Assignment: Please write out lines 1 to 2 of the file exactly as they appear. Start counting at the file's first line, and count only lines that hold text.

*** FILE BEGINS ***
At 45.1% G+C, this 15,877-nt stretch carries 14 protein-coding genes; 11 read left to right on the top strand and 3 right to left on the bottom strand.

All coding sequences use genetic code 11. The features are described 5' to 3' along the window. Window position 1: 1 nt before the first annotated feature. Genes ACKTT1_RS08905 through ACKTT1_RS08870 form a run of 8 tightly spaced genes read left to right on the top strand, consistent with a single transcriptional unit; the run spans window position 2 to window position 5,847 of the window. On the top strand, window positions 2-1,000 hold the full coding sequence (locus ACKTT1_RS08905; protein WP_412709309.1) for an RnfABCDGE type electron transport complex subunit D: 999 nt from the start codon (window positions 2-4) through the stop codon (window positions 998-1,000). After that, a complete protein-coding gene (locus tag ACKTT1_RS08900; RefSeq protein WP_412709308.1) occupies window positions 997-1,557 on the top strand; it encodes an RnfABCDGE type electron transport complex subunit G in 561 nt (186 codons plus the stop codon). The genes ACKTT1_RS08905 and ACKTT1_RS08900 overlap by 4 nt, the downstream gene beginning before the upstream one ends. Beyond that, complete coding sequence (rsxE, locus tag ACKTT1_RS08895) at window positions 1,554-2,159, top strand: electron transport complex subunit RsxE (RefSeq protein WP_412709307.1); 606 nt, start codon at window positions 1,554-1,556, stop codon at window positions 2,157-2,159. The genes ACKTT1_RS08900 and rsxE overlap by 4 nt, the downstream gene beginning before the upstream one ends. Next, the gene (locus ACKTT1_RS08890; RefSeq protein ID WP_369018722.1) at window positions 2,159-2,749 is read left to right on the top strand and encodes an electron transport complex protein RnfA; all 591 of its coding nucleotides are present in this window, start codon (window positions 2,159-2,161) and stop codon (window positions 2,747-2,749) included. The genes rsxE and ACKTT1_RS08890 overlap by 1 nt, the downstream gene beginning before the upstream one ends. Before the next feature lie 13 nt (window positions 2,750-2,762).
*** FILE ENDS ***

At 45.1% G+C, this 15,877-nt stretch carries 14 protein-coding genes; 11 read left to right on the top strand and 3 right to left on the bottom strand.

All coding sequences use genetic code 11. The features are described 5' to 3' along the window. Window position 1: 1 nt before the first annotated feature. Genes ACKTT1_RS08905 through ACKTT1_RS08870 form a run of 8 tightly spaced genes read left to right on the top strand, consistent with a single transcriptional unit; the run spans window position 2 to window position 5,847 of the window. On the top strand, window positions 2-1,000 hold the full coding sequence (locus ACKTT1_RS08905; protein WP_412709309.1) for an RnfABCDGE type electron transport complex subunit D: 999 nt from the start codon (window positions 2-4) through the stop codon (window positions 998-1,000). After that, a complete protein-coding gene (locus tag ACKTT1_RS08900; RefSeq protein WP_412709308.1) occupies window positions 997-1,557 on the top strand; it encodes an RnfABCDGE type electron transport complex subunit G in 561 nt (186 codons plus the stop codon). The genes ACKTT1_RS08905 and ACKTT1_RS08900 overlap by 4 nt, the downstream gene beginning before the upstream one ends. Beyond that, complete coding sequence (rsxE, locus tag ACKTT1_RS08895) at window positions 1,554-2,159, top strand: electron transport complex subunit RsxE (RefSeq protein WP_412709307.1); 606 nt, start codon at window positions 1,554-1,556, stop codon at window positions 2,157-2,159. The genes ACKTT1_RS08900 and rsxE overlap by 4 nt, the downstream gene beginning before the upstream one ends. Next, the gene (locus ACKTT1_RS08890; RefSeq protein ID WP_369018722.1) at window positions 2,159-2,749 is read left to right on the top strand and encodes an electron transport complex protein RnfA; all 591 of its coding nucleotides are present in this window, start codon (window positions 2,159-2,161) and stop codon (window positions 2,747-2,749) included. The genes rsxE and ACKTT1_RS08890 overlap by 1 nt, the downstream gene beginning before the upstream one ends. Before the next feature lie 13 nt (window positions 2,750-2,762).